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John Wooden was 99 when he died on June 4.

There was a festive atmosphere throughout the city, where building lights gleamed blue and white, and it was as electric as any Final Four inside the arena. Charles and UConn men’s star Kemba Walker sat behind the Huskies’ bench, and football coach Randy Edsall was there, too. Former NFL star Warrick Dunn, meanwhile, was cheering for his alma mater, Florida State.

With the game tied at 6, Moore and UConn (11-0) took command. The senior All-American had seven points during a 15-2 run to give Connecticut its first double-digit lead, and Moore’s fadeaway jumper from the baseline extended the advantage to 34-15. Florida State (9-3) made a quick run to cut the lead to 11, but the Huskies weren’t about to let anyone spoil this night.

UConn ripped off the next 16 points, capped by consecutive 3-pointers from Hartley and a pull-up by Moore. Auriemma gave Hartley a kiss at the next timeout, and the tough-to-please coach was still grinning at halftime.

“She doesn’t feel any of this,” Auriemma said as he left the court. “She’s kind of immune to all of this as a freshman. I love kids like that.”

With a minute left to play and victory assured, Moore stood up and whirled a towel around her head. The All-American tossed it in the air briefly before sitting down for the final seconds, beaming as she and her teammates on the bench yelled encouragement at the players on the floor.

“All you guys from Florida State, it wasn’t easy to be part of all of this,” Auriemma said. “I hope you don’t feel disrespected by all this. You played a heck of a game.”

During his postgame news conference, Auriemma took a congratulatory phone call from President Barack Obama.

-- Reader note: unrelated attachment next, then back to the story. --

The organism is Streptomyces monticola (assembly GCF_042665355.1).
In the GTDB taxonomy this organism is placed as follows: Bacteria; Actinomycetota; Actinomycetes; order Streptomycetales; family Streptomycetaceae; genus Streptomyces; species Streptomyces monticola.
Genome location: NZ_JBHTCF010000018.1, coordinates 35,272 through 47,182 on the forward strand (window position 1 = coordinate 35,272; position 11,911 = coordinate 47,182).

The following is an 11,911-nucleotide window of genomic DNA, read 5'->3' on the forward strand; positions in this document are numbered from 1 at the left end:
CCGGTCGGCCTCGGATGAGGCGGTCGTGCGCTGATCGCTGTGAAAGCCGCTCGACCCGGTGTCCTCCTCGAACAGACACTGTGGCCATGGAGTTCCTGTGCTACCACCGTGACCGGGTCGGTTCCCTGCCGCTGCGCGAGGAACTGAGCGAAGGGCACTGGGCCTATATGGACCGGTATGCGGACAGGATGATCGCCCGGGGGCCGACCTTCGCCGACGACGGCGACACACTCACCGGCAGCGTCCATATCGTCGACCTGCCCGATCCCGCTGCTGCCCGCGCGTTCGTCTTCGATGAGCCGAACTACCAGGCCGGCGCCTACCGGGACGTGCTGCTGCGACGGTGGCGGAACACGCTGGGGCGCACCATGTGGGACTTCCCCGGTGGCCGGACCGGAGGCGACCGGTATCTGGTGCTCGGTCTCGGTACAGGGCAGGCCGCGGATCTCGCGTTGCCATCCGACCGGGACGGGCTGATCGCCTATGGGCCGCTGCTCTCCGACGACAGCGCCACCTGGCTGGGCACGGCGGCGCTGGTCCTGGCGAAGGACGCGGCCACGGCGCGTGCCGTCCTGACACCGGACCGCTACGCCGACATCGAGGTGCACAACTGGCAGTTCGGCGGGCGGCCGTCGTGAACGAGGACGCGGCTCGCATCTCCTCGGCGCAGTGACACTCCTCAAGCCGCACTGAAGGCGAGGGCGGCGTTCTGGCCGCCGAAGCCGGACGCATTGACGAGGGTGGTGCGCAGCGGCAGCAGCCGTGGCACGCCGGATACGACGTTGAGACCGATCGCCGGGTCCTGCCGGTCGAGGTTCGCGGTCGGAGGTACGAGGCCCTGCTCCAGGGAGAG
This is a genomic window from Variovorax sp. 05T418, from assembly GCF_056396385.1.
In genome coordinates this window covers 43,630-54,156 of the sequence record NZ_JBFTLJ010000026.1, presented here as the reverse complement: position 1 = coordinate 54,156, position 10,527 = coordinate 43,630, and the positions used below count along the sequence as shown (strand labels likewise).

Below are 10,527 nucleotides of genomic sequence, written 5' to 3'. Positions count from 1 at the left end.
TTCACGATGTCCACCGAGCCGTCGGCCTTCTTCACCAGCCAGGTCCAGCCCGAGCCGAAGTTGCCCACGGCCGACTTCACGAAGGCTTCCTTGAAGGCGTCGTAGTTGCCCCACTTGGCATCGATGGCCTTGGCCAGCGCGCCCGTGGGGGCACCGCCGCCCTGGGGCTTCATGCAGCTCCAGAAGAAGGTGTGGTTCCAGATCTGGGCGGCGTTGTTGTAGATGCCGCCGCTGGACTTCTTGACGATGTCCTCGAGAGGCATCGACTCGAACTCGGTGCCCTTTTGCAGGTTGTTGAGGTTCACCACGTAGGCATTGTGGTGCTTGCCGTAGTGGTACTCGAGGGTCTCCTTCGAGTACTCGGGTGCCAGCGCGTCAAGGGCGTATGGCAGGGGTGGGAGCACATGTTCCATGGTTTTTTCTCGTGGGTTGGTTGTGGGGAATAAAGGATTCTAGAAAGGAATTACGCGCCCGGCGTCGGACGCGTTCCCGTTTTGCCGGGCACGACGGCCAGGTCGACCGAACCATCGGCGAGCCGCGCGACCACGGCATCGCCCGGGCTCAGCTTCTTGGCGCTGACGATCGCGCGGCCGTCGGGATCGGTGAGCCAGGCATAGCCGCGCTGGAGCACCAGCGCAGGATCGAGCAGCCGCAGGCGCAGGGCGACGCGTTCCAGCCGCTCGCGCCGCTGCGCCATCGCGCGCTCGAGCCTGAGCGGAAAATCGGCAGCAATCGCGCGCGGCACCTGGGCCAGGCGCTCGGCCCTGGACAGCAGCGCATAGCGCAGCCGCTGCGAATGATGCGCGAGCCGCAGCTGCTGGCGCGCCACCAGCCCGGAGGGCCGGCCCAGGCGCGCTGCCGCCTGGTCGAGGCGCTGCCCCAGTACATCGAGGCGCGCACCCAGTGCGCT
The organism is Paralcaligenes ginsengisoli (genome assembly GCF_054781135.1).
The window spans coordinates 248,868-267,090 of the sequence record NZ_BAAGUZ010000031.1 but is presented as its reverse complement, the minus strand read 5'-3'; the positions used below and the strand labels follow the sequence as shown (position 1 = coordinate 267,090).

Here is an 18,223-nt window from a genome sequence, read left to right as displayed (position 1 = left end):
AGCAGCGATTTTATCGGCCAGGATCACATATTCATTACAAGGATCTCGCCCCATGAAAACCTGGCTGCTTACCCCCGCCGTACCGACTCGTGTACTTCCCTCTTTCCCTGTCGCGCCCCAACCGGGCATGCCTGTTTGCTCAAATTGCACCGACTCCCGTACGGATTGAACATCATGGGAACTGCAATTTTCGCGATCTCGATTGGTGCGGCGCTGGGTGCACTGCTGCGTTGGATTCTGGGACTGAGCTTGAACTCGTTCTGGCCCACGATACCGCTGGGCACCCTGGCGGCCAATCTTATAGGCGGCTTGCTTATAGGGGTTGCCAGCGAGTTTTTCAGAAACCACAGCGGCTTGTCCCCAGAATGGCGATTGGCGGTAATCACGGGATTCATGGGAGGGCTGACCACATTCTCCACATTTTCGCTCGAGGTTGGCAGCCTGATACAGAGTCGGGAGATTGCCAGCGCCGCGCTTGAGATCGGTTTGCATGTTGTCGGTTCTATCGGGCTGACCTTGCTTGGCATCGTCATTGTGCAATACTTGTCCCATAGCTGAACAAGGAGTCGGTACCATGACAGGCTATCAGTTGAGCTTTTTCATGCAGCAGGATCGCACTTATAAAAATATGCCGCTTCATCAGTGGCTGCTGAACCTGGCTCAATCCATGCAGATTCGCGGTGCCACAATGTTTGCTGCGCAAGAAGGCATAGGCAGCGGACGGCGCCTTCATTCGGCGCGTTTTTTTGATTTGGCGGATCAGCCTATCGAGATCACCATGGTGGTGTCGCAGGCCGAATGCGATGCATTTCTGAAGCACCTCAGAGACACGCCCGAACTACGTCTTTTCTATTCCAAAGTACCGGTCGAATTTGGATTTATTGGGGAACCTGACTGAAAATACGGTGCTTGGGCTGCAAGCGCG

“Mr. President I really appreciate that. It’s an incredible thing that these kids have done and we owe you a little bit of gratitude. That lesson you gave on the White House basketball court really paid off. I appreciate you doing that for them,” Auriemma said. “We have not lost since you have been inaugurated and how ‘bout we keep that streak going for a couple of more years, huh?”

UConn’s rise to prominence began in 1995, when Lobo led the Huskies to their first national championship and unbeaten season. Since then, the best players in the country have made their way to the rural campus in Storrs, 30 miles outside of Hartford.

“This streak is result of the program Geno has been building at UConn for a long time. Great players want to play for him,” Taurasi said in an e-mail to The Associated Press. “What UConn has done is important and significant on its own merit. All this talk about comparison to Wooden’s UCLA men is just silly. It’s not about women vs. men, it’s about basketball. Both teams beat their respective competition night in and night out.”

The excellence and confidence that defines great teams defines this one because Auriemma won’t have it any other way. Perfection is expected, not simply a goal, and Auriemma goes to extraordinary lengths to get it.

He goads his players with criticisms of their games — sarcastic remarks that may strike outsiders as harsh but somehow trigger just the right response with gusto. He makes them play games of seven-on-five in practice. He rounds up bigger, stronger male students around campus to serve as practice players. He runs endless drills to hone skills the players thought they had mastered in junior high.

It hardly seems to matter who is on the floor because UConn players don’t wear names on the back of their uniforms. The only one that counts is the one on the front.

When UConn — led by Taurasi — won 70 straight games from 2001-03, a record in the women’s game, it seemed unfathomable that it would be toppled, like UCLA’s 88. But what fans have learned over the years is that nothing this team does should be surprising.

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